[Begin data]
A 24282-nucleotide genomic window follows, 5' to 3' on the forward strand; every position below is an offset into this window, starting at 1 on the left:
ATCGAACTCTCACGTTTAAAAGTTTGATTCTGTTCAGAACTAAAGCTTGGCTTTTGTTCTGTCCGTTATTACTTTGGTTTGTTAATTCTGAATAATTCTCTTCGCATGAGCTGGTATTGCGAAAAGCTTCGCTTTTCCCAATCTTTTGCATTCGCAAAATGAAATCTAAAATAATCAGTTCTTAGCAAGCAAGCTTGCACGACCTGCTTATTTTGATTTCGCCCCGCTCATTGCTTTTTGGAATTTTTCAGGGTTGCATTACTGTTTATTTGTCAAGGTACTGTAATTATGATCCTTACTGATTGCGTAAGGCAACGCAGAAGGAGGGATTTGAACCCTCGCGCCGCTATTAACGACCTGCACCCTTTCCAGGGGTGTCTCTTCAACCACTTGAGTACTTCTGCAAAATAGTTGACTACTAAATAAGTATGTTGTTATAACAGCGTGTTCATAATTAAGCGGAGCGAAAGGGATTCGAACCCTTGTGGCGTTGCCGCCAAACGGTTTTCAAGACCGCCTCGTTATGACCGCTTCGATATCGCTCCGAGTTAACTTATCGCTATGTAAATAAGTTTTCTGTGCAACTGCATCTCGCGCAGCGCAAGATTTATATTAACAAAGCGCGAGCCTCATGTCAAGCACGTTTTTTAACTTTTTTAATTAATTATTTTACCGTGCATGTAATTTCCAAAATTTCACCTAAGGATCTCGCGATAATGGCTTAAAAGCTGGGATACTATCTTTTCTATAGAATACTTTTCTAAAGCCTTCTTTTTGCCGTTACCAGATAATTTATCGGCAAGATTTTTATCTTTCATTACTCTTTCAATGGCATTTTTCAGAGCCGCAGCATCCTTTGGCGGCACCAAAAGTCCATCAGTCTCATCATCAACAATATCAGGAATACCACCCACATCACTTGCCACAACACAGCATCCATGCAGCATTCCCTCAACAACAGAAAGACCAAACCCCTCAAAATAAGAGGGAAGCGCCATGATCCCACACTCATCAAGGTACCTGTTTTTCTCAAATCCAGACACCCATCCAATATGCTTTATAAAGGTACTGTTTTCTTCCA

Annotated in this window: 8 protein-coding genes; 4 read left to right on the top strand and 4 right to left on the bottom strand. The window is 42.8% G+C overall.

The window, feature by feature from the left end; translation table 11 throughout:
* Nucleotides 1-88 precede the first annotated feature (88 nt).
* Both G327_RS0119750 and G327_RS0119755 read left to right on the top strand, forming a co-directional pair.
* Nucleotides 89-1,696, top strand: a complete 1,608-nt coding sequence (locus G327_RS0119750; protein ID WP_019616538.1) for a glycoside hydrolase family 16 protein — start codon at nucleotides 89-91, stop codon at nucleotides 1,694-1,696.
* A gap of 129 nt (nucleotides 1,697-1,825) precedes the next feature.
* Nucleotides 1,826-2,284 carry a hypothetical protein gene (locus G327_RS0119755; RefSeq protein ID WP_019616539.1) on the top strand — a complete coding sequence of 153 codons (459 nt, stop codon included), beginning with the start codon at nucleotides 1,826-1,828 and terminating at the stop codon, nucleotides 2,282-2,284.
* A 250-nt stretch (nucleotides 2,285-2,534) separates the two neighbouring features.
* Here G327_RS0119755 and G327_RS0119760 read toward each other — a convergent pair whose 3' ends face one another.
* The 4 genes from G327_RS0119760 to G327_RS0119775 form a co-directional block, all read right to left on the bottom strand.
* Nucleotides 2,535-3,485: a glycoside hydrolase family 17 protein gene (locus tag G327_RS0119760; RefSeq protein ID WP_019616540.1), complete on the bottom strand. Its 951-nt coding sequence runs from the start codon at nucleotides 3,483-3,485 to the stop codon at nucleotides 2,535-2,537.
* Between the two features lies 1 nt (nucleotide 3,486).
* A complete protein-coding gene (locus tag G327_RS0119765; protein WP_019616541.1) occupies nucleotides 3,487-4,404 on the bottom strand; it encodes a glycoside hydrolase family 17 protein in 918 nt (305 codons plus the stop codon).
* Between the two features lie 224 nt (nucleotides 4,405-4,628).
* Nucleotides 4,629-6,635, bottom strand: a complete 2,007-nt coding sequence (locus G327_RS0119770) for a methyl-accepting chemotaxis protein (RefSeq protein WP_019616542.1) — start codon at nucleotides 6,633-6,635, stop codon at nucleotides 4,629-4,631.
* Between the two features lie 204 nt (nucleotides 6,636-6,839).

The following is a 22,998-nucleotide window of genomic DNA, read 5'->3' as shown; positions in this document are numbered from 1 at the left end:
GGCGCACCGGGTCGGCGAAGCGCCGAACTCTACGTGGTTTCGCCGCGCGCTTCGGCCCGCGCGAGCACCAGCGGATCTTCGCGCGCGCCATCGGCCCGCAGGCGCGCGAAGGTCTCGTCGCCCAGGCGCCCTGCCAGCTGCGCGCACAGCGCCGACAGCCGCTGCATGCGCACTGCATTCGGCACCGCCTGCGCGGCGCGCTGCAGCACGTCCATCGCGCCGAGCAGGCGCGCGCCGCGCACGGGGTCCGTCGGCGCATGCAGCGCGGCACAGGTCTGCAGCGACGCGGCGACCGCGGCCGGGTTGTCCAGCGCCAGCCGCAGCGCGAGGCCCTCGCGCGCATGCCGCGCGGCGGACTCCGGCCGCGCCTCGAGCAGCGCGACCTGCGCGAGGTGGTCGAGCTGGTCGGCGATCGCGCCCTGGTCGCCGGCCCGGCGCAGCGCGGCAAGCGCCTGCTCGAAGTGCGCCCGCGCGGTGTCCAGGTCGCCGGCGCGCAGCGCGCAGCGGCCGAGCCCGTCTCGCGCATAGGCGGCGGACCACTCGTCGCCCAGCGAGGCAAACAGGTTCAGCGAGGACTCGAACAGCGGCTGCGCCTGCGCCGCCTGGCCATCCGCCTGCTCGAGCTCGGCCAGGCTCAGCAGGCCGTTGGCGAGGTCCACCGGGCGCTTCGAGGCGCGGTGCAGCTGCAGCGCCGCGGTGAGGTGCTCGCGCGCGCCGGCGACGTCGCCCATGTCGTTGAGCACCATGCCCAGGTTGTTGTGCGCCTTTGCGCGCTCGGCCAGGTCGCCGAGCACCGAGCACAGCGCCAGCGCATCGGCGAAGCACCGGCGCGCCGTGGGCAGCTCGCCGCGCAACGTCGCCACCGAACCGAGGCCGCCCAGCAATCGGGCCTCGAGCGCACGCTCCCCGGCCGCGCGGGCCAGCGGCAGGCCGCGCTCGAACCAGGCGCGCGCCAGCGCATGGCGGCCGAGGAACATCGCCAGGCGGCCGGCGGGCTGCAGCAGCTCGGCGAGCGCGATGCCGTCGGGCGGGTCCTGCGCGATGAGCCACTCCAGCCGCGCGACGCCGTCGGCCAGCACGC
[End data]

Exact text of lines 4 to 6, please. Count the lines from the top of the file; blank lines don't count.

The window, feature by feature from the left end; translation table 11 throughout:
* Nucleotides 1-88 precede the first annotated feature (88 nt).
* Both G327_RS0119750 and G327_RS0119755 read left to right on the top strand, forming a co-directional pair.